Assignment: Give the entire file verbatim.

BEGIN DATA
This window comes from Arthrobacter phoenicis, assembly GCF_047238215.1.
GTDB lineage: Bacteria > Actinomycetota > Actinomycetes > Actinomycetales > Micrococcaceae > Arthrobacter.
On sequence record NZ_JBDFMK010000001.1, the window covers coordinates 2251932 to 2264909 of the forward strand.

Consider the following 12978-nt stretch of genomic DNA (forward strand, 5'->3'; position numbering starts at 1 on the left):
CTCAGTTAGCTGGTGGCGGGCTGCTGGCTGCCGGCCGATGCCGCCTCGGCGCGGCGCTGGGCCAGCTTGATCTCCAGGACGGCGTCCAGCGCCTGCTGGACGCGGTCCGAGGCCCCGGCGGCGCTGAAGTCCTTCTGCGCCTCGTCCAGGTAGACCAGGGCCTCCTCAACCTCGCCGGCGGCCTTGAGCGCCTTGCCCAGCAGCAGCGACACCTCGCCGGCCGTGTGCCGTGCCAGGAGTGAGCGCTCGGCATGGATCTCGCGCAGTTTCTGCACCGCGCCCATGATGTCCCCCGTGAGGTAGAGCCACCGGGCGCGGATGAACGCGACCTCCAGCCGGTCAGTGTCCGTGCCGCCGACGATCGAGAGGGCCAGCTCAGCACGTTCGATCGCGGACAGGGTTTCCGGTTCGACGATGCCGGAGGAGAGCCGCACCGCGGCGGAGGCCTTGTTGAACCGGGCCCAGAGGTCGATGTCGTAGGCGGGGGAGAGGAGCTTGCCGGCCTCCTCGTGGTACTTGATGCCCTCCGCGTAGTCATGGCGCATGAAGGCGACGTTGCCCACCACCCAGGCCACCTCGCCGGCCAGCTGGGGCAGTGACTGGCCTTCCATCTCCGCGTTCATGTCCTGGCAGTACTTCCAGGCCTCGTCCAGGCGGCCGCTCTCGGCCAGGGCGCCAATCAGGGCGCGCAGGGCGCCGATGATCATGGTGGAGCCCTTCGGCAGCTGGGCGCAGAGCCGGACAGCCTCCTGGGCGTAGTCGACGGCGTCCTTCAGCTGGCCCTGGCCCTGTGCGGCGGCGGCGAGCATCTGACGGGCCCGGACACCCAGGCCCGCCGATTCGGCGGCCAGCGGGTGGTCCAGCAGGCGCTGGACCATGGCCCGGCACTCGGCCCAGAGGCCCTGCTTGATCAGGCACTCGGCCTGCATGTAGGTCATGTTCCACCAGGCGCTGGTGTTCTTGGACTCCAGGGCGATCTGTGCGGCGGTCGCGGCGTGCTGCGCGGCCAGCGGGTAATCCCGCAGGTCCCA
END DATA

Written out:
This window comes from Arthrobacter phoenicis, assembly GCF_047238215.1.
GTDB lineage: Bacteria > Actinomycetota > Actinomycetes > Actinomycetales > Micrococcaceae > Arthrobacter.
On sequence record NZ_JBDFMK010000001.1, the window covers coordinates 2251932 to 2264909 of the forward strand.

Consider the following 12978-nt stretch of genomic DNA (forward strand, 5'->3'; position numbering starts at 1 on the left):
CTCAGTTAGCTGGTGGCGGGCTGCTGGCTGCCGGCCGATGCCGCCTCGGCGCGGCGCTGGGCCAGCTTGATCTCCAGGACGGCGTCCAGCGCCTGCTGGACGCGGTCCGAGGCCCCGGCGGCGCTGAAGTCCTTCTGCGCCTCGTCCAGGTAGACCAGGGCCTCCTCAACCTCGCCGGCGGCCTTGAGCGCCTTGCCCAGCAGCAGCGACACCTCGCCGGCCGTGTGCCGTGCCAGGAGTGAGCGCTCGGCATGGATCTCGCGCAGTTTCTGCACCGCGCCCATGATGTCCCCCGTGAGGTAGAGCCACCGGGCGCGGATGAACGCGACCTCCAGCCGGTCAGTGTCCGTGCCGCCGACGATCGAGAGGGCCAGCTCAGCACGTTCGATCGCGGACAGGGTTTCCGGTTCGACGATGCCGGAGGAGAGCCGCACCGCGGCGGAGGCCTTGTTGAACCGGGCCCAGAGGTCGATGTCGTAGGCGGGGGAGAGGAGCTTGCCGGCCTCCTCGTGGTACTTGATGCCCTCCGCGTAGTCATGGCGCATGAAGGCGACGTTGCCCACCACCCAGGCCACCTCGCCGGCCAGCTGGGGCAGTGACTGGCCTTCCATCTCCGCGTTCATGTCCTGGCAGTACTTCCAGGCCTCGTCCAGGCGGCCGCTCTCGGCCAGGGCGCCAATCAGGGCGCGCAGGGCGCCGATGATCATGGTGGAGCCCTTCGGCAGCTGGGCGCAGAGCCGGACAGCCTCCTGGGCGTAGTCGACGGCGTCCTTCAGCTGGCCCTGGCCCTGTGCGGCGGCGGCGAGCATCTGACGGGCCCGGACACCCAGGCCCGCCGATTCGGCGGCCAGCGGGTGGTCCAGCAGGCGCTGGACCATGGCCCGGCACTCGGCCCAGAGGCCCTGCTTGATCAGGCACTCGGCCTGCATGTAGGTCATGTTCCACCAGGCGCTGGTGTTCTTGGACTCCAGGGCGATCTGTGCGGCGGTCGCGGCGTGCTGCGCGGCCAGCGGGTAATCCCGCAGGTCCCA